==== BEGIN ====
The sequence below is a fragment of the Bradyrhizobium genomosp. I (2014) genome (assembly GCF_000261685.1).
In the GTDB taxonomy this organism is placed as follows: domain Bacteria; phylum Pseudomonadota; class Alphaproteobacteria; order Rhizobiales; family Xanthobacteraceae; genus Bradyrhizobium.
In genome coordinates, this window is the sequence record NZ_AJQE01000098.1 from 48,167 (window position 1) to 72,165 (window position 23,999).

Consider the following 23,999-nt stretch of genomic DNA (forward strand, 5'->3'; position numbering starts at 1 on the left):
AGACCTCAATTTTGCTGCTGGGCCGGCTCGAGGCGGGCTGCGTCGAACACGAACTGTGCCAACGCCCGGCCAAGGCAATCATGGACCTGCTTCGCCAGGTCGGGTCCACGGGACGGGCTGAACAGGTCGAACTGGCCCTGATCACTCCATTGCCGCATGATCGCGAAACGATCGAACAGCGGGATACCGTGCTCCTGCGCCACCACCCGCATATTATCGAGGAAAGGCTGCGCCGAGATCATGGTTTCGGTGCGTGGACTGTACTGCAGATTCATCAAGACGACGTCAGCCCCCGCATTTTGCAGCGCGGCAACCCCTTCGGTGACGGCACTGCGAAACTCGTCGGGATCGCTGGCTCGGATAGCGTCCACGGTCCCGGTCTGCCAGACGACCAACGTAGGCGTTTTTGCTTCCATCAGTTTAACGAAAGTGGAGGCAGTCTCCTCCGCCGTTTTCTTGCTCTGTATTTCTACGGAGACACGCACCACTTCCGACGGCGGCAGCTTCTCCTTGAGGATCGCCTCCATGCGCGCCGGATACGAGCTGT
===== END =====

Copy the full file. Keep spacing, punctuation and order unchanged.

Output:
The sequence below is a fragment of the Bradyrhizobium genomosp. I (2014) genome (assembly GCF_000261685.1).
In the GTDB taxonomy this organism is placed as follows: domain Bacteria; phylum Pseudomonadota; class Alphaproteobacteria; order Rhizobiales; family Xanthobacteraceae; genus Bradyrhizobium.
In genome coordinates, this window is the sequence record NZ_AJQE01000098.1 from 48,167 (window position 1) to 72,165 (window position 23,999).

Consider the following 23,999-nt stretch of genomic DNA (forward strand, 5'->3'; position numbering starts at 1 on the left):
AGACCTCAATTTTGCTGCTGGGCCGGCTCGAGGCGGGCTGCGTCGAACACGAACTGTGCCAACGCCCGGCCAAGGCAATCATGGACCTGCTTCGCCAGGTCGGGTCCACGGGACGGGCTGAACAGGTCGAACTGGCCCTGATCACTCCATTGCCGCATGATCGCGAAACGATCGAACAGCGGGATACCGTGCTCCTGCGCCACCACCCGCATATTATCGAGGAAAGGCTGCGCCGAGATCATGGTTTCGGTGCGTGGACTGTACTGCAGATTCATCAAGACGACGTCAGCCCCCGCATTTTGCAGCGCGGCAACCCCTTCGGTGACGGCACTGCGAAACTCGTCGGGATCGCTGGCTCGGATAGCGTCCACGGTCCCGGTCTGCCAGACGACCAACGTAGGCGTTTTTGCTTCCATCAGTTTAACGAAAGTGGAGGCAGTCTCCTCCGCCGTTTTCTTGCTCTGTATTTCTACGGAGACACGCACCACTTCCGACGGCGGCAGCTTCTCCTTGAGGATCGCCTCCATGCGCGCCGGATACGAGCTGT